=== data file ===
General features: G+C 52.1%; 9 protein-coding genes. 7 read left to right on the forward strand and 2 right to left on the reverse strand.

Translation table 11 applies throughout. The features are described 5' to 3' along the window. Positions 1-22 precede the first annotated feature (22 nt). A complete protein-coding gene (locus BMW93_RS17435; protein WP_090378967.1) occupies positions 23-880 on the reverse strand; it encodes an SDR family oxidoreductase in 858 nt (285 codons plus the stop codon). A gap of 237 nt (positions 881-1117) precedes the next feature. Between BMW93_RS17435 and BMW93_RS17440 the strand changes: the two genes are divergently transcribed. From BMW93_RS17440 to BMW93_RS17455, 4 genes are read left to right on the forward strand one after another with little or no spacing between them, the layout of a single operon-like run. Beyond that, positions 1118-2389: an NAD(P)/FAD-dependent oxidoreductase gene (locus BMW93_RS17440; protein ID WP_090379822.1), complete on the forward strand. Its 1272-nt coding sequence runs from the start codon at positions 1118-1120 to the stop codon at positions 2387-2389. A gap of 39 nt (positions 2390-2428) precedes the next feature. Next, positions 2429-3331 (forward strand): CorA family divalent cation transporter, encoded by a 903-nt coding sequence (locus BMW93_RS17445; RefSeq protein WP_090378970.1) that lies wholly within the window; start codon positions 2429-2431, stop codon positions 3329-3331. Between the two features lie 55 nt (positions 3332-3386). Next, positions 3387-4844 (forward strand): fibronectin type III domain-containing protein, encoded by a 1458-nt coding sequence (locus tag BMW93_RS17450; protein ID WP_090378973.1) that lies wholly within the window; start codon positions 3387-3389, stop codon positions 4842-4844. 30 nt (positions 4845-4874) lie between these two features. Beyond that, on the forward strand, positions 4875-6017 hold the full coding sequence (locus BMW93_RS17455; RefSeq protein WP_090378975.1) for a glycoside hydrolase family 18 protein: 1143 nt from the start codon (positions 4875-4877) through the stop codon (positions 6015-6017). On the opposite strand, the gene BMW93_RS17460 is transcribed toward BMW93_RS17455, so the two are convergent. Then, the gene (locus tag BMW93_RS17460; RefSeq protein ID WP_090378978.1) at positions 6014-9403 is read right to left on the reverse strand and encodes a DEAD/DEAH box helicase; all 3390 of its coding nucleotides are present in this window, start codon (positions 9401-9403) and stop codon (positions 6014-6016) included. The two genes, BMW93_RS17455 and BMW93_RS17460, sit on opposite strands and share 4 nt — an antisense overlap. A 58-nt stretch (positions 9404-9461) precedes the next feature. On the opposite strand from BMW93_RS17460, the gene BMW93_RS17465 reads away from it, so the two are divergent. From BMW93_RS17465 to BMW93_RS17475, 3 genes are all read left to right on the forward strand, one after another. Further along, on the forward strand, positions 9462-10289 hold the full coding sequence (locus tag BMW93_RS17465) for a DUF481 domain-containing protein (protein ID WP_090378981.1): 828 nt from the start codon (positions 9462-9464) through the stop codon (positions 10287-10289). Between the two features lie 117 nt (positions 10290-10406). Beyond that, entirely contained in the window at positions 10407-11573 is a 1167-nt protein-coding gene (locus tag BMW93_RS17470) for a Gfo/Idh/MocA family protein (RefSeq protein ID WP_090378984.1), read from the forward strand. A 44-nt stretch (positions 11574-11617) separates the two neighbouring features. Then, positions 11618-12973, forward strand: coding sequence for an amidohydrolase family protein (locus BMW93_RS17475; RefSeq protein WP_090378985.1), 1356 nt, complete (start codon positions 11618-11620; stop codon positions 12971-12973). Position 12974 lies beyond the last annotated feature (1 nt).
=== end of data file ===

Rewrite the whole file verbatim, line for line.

General features: G+C 52.1%; 9 protein-coding genes. 7 read left to right on the forward strand and 2 right to left on the reverse strand.

Translation table 11 applies throughout. The features are described 5' to 3' along the window. Positions 1-22 precede the first annotated feature (22 nt). A complete protein-coding gene (locus BMW93_RS17435; protein WP_090378967.1) occupies positions 23-880 on the reverse strand; it encodes an SDR family oxidoreductase in 858 nt (285 codons plus the stop codon). A gap of 237 nt (positions 881-1117) precedes the next feature. Between BMW93_RS17435 and BMW93_RS17440 the strand changes: the two genes are divergently transcribed. From BMW93_RS17440 to BMW93_RS17455, 4 genes are read left to right on the forward strand one after another with little or no spacing between them, the layout of a single operon-like run. Beyond that, positions 1118-2389: an NAD(P)/FAD-dependent oxidoreductase gene (locus BMW93_RS17440; protein ID WP_090379822.1), complete on the forward strand. Its 1272-nt coding sequence runs from the start codon at positions 1118-1120 to the stop codon at positions 2387-2389. A gap of 39 nt (positions 2390-2428) precedes the next feature. Next, positions 2429-3331 (forward strand): CorA family divalent cation transporter, encoded by a 903-nt coding sequence (locus BMW93_RS17445; RefSeq protein WP_090378970.1) that lies wholly within the window; start codon positions 2429-2431, stop codon positions 3329-3331. Between the two features lie 55 nt (positions 3332-3386). Next, positions 3387-4844 (forward strand): fibronectin type III domain-containing protein, encoded by a 1458-nt coding sequence (locus tag BMW93_RS17450; protein ID WP_090378973.1) that lies wholly within the window; start codon positions 3387-3389, stop codon positions 4842-4844. 30 nt (positions 4845-4874) lie between these two features. Beyond that, on the forward strand, positions 4875-6017 hold the full coding sequence (locus BMW93_RS17455; RefSeq protein WP_090378975.1) for a glycoside hydrolase family 18 protein: 1143 nt from the start codon (positions 4875-4877) through the stop codon (positions 6015-6017). On the opposite strand, the gene BMW93_RS17460 is transcribed toward BMW93_RS17455, so the two are convergent. Then, the gene (locus tag BMW93_RS17460; RefSeq protein ID WP_090378978.1) at positions 6014-9403 is read right to left on the reverse strand and encodes a DEAD/DEAH box helicase; all 3390 of its coding nucleotides are present in this window, start codon (positions 9401-9403) and stop codon (positions 6014-6016) included. The two genes, BMW93_RS17455 and BMW93_RS17460, sit on opposite strands and share 4 nt — an antisense overlap. A 58-nt stretch (positions 9404-9461) precedes the next feature. On the opposite strand from BMW93_RS17460, the gene BMW93_RS17465 reads away from it, so the two are divergent. From BMW93_RS17465 to BMW93_RS17475, 3 genes are all read left to right on the forward strand, one after another. Further along, on the forward strand, positions 9462-10289 hold the full coding sequence (locus tag BMW93_RS17465) for a DUF481 domain-containing protein (protein ID WP_090378981.1): 828 nt from the start codon (positions 9462-9464) through the stop codon (positions 10287-10289). Between the two features lie 117 nt (positions 10290-10406). Beyond that, entirely contained in the window at positions 10407-11573 is a 1167-nt protein-coding gene (locus tag BMW93_RS17470) for a Gfo/Idh/MocA family protein (RefSeq protein ID WP_090378984.1), read from the forward strand. A 44-nt stretch (positions 11574-11617) separates the two neighbouring features. Then, positions 11618-12973, forward strand: coding sequence for an amidohydrolase family protein (locus BMW93_RS17475; RefSeq protein WP_090378985.1), 1356 nt, complete (start codon positions 11618-11620; stop codon positions 12971-12973). Position 12974 lies beyond the last annotated feature (1 nt).